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That crucial Android patch was a bust. Google releases a second one

That crucial Android patch was a bust. Google releases a second one
photo courtesy of SHUTTERSTOCK

Stagefright is the really serious Android bug that lets hackers take over your phone with a text message. It affects almost a billion phones, but Google put out a patch that fixed it. Except the patch didn't work. Now Google is putting out another one.

We told you about the Stagefright flaw a few weeks ago when the story first broke. This coding error gives hackers just enough wiggle room to slide into your Android's internal workings and fiddle with things long enough to where they can take over your whole phone.

They can do whatever they want with it. Hackers can make calls, shut off cell service, access information stored in your apps like banking information, private messages and images, all remotely.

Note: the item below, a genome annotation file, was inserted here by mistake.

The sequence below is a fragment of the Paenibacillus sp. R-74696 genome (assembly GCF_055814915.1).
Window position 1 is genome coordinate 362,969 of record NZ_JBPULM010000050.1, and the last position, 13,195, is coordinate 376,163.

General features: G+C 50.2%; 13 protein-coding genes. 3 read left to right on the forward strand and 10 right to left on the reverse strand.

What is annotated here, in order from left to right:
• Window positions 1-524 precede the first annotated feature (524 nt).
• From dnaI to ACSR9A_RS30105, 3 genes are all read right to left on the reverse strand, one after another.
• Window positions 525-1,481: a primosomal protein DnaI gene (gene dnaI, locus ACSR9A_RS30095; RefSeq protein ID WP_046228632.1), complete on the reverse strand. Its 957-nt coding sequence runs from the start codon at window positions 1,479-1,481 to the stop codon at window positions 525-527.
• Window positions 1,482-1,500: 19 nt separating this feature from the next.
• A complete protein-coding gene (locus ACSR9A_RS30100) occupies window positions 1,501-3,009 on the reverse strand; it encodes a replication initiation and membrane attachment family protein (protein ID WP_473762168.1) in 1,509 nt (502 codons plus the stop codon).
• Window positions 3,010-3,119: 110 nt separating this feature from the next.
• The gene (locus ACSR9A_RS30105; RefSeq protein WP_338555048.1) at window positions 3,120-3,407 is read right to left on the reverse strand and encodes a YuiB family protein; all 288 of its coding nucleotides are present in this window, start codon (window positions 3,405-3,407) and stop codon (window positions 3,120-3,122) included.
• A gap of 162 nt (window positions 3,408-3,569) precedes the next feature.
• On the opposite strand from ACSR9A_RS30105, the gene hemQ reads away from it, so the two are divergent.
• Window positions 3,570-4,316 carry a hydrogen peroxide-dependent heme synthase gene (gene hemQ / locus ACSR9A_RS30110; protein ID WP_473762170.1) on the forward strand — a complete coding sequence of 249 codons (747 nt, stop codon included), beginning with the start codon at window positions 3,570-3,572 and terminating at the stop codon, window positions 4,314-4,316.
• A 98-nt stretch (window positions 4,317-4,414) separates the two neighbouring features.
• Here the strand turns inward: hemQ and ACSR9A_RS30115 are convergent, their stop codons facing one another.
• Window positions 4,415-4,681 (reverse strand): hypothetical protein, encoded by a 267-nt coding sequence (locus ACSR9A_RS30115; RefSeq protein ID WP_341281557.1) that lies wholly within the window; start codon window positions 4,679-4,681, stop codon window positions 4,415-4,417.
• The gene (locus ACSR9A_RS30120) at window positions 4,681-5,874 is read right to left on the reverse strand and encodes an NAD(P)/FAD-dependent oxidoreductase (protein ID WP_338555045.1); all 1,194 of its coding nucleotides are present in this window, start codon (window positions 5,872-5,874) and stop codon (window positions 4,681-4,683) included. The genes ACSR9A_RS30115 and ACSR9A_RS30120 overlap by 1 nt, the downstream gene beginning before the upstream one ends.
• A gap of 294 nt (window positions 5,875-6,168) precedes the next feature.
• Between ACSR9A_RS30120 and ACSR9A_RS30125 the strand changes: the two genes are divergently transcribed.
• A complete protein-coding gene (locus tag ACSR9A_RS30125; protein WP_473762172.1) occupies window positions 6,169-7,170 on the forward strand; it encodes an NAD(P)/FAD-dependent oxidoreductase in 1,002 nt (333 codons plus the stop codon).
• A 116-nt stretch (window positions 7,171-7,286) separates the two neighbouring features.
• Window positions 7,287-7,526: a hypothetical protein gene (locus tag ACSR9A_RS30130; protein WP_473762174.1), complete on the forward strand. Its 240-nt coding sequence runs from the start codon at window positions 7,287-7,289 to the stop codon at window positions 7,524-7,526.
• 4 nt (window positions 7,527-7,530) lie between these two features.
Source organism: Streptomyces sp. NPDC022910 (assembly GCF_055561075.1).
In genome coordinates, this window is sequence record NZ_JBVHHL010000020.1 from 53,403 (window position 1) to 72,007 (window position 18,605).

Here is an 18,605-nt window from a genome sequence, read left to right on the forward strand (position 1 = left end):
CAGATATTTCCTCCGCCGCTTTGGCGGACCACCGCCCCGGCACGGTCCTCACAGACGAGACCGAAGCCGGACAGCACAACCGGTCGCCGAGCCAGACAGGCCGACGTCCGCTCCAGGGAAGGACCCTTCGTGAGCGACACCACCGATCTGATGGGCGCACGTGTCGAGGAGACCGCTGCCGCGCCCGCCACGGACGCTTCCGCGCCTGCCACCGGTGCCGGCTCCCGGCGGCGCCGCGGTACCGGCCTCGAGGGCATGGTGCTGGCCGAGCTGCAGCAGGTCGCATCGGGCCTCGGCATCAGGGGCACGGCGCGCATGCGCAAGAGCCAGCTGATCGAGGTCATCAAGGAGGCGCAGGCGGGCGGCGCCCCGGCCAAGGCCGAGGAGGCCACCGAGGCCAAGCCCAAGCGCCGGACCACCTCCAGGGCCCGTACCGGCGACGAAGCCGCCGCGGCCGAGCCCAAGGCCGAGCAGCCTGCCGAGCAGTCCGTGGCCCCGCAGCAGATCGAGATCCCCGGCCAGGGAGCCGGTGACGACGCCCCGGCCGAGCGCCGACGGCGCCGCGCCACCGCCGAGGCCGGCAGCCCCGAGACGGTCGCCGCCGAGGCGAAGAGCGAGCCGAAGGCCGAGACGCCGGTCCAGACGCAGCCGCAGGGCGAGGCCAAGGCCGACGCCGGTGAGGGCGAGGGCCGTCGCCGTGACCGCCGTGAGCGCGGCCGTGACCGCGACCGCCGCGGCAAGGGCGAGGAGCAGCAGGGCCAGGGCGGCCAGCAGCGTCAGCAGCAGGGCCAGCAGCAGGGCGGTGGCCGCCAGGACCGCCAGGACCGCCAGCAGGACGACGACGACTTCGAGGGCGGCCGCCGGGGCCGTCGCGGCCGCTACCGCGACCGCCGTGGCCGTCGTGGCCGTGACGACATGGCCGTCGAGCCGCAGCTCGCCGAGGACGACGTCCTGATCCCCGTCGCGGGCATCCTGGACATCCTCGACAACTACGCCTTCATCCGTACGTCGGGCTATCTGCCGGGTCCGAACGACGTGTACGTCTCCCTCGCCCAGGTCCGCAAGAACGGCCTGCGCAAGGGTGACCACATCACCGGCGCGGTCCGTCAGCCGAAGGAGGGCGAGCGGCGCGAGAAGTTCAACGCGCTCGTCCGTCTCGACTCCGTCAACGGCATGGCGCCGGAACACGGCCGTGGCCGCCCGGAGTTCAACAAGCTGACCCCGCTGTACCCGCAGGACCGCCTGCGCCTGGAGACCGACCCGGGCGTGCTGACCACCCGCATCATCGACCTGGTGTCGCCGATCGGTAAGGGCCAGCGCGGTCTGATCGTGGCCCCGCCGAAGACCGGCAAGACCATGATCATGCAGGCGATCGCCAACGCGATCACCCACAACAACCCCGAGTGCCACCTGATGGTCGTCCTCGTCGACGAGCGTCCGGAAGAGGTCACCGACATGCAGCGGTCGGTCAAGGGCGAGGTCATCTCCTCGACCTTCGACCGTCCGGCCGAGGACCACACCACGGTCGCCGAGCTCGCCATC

The bad news is that the first Google patch was just found out to be ineffective by security outfit Exodus Intelligence. The company alerted Google developers to this issue and they finally did something about it.

The latest patch will be sent out by the end of them month for all Google-ran devices such as all Nexus gear. But if you have a Samsung, LG or any other type of Android, you're going to have to wait for your cellphone service provider to roll out their own updates.

Motorola has already started releasing patches to its customers, but other major manufacturers are slow to catch up. The updates could be hit Android owners anywhere from a week to months from now.

Google has maintained that Stagefright isn't that big of a deal and there has been no recorded hacker attack exploiting the flaw. Google explained this further in a statement to the Inquirer, "Currently over 90 percent of Android devices have a technology called ASLR enabled, which protects users from this issue."

For all of the latest news and information about Stagefright, including apps to see if you're vulnerable, breaking stories and statements from industry officials, make sure to stay tuned to what's Happening Now.

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Source: The Inquirer
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